Like all dystopian dramas, Sam Steiner’s new play starts from a situation near our own before spiralling, perfectly logically, to a state of anarchy and despotism.
Instead of its repetitive fruity title, it could have been called ”words, words, words”. Oliver, a composer meets Bernadette a lawyer at a pet cemetery, and that unusual play opening sets the scene for a show that is never quite what it says it is.
Without over-intellectualising what is anyway a cerebral piece, this is a sharp, dark but funny look at how lost freedoms eventually get coped with. The Government has announced that a new law, the outrageous Quietude Bill, will soon, if passed by Parliament, limit everyone’s daily speech to 140 words, and the law will also apply to writing.
With strong echoes of the Brexit vote, the policy divides the two characters – Oliver organises a “noise” demo to protest; Bernadette, the pragmatist, puts her faith in the bad law not being passed. But it is.
And so the remainder of this 85-minute absolute gem goes back and forth in time, sometimes with split-second scene and lighting changes, to chart not only their relationship, but also by revisiting situations, allows us to see what often lies behind the words they speak.
Along the way Steiner gives us their own way of dealing with the law- a sort of abbreviated, speech that miraculously conveys much more meaning than it seems to – but my word you have to be super alert to catch all the nuances.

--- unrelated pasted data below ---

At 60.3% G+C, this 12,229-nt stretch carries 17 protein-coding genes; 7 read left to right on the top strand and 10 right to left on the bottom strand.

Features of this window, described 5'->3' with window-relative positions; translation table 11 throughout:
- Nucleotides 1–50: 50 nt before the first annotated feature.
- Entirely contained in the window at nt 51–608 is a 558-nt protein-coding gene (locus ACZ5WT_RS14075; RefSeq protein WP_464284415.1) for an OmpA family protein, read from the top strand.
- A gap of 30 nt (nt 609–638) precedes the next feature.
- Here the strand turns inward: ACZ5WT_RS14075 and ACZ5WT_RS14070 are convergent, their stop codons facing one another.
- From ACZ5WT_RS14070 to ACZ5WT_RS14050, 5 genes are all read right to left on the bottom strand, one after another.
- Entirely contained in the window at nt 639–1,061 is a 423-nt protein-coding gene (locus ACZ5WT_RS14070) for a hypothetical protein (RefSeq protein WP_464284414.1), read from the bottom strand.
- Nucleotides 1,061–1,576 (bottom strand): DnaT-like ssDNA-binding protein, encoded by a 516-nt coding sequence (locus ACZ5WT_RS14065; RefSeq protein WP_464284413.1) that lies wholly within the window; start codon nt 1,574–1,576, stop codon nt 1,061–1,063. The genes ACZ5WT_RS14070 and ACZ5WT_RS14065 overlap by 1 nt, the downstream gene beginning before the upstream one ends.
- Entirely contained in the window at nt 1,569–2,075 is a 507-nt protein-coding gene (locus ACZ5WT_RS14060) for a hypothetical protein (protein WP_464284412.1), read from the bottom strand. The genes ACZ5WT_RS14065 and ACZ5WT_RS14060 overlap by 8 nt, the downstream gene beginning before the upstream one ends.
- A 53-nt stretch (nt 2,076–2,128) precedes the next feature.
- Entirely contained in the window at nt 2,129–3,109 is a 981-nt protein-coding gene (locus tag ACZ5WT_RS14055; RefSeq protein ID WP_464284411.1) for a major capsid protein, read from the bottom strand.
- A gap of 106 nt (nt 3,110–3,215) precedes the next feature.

Steiner doesn’t give us a happy ending – actually he doesn’t really give us an ending at all, but we leave the packed theatre thinking we better understand the human condition, and maybe alert to right-wing threats to our freedoms.
Director Josie Rourke keeps the pace hectic and the physical interactions between the two characters absolutely enthralling. TV/theatre royalty Aidan Turner (Poldark), and Jenna Coleman (Dr Who and The Serpent), grip their roles with energy, a sense of dark fun and absolute credibility.
The meaning of Robert Jones’ set – a towering, curved sets of pigeon holes full of household items – was a bit lost on me and it merely acts as a backdrop, but maybe it represents thoughts and words, who can tell? In the end it’s flown away to leave a bare, bleak stage.
Lemons, Lemons, Lemons, Lemons, Lemons is at Brighton Theatre Royal until Saturday, April 1; then on a short tour. BOOK HERE
This article is 426 words, so would have been against the law.
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